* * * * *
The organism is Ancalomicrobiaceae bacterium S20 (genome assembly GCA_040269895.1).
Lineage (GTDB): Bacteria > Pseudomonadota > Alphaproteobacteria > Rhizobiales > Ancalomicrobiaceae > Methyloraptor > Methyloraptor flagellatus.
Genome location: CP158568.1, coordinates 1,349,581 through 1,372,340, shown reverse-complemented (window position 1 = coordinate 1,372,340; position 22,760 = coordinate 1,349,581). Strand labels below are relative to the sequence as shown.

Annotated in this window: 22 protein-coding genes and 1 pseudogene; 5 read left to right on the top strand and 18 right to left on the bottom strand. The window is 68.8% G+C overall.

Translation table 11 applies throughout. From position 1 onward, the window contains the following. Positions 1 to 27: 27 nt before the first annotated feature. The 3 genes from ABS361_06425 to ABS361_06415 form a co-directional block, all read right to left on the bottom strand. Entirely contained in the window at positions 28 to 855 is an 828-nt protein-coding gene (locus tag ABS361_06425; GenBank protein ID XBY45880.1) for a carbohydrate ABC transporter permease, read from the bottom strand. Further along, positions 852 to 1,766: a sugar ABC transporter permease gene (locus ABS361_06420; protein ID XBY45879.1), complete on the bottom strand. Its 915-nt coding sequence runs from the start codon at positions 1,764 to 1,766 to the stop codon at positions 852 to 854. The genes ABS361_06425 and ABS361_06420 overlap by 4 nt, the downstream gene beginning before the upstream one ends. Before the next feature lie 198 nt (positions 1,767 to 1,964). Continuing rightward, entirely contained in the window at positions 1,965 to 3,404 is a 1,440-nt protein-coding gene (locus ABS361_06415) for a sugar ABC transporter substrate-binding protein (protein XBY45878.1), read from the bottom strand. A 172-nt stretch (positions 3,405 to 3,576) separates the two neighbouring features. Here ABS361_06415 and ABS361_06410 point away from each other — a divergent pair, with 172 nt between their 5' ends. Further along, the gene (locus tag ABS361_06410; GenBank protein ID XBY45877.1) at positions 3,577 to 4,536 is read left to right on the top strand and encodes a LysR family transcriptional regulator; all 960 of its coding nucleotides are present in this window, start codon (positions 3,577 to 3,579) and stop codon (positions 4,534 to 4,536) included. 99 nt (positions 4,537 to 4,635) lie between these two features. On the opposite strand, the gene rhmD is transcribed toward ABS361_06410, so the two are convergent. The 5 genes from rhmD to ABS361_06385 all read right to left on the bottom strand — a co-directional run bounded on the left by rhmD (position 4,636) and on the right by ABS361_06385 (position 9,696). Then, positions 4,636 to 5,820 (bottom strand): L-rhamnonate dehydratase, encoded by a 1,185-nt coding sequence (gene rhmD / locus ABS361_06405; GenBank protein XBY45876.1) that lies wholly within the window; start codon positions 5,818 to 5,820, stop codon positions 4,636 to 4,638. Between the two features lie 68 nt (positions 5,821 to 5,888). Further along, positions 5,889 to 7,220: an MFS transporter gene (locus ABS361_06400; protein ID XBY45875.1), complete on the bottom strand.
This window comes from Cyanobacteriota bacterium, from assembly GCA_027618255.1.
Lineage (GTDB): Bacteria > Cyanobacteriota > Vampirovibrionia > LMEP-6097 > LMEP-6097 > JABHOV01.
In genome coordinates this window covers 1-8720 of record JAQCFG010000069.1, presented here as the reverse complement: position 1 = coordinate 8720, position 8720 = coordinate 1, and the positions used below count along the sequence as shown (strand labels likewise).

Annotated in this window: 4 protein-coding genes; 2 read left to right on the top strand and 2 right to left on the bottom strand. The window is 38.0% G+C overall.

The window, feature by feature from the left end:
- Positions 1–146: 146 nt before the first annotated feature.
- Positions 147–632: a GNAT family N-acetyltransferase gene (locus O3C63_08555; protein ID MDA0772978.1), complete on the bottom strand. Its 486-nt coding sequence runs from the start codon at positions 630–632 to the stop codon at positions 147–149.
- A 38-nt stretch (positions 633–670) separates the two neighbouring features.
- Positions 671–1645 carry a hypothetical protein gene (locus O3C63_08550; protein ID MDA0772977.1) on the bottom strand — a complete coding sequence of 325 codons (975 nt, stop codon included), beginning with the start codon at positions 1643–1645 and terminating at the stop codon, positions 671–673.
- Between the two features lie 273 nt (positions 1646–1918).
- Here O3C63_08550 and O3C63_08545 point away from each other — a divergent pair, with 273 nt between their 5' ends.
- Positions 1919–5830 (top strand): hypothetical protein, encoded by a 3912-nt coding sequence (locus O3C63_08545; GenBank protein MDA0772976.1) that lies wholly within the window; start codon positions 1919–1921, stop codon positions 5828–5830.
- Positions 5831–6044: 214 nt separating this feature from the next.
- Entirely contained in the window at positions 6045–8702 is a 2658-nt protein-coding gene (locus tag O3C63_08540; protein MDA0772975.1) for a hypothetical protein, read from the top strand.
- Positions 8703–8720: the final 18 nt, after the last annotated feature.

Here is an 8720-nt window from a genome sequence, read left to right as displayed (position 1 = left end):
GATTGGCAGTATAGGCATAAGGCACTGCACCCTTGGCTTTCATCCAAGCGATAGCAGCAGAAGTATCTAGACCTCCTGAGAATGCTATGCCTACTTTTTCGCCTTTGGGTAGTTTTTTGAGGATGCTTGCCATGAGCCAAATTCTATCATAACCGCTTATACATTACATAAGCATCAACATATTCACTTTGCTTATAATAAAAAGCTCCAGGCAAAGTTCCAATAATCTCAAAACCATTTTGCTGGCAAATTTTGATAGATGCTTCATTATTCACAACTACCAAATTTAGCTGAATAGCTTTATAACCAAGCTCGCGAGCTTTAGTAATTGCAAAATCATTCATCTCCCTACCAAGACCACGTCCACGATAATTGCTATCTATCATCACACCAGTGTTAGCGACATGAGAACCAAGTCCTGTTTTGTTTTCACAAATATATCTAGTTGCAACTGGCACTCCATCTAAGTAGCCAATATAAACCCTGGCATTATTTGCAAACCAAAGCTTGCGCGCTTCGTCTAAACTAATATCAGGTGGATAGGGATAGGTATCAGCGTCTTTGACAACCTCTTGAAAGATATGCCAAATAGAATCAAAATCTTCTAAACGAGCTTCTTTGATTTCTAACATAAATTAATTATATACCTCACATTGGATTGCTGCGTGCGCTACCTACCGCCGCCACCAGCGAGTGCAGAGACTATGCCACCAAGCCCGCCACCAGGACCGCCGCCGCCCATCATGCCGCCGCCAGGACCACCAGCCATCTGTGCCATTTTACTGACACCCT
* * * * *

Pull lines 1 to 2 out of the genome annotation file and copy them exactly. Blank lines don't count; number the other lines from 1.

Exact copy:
The organism is Ancalomicrobiaceae bacterium S20 (genome assembly GCA_040269895.1).
Lineage (GTDB): Bacteria > Pseudomonadota > Alphaproteobacteria > Rhizobiales > Ancalomicrobiaceae > Methyloraptor > Methyloraptor flagellatus.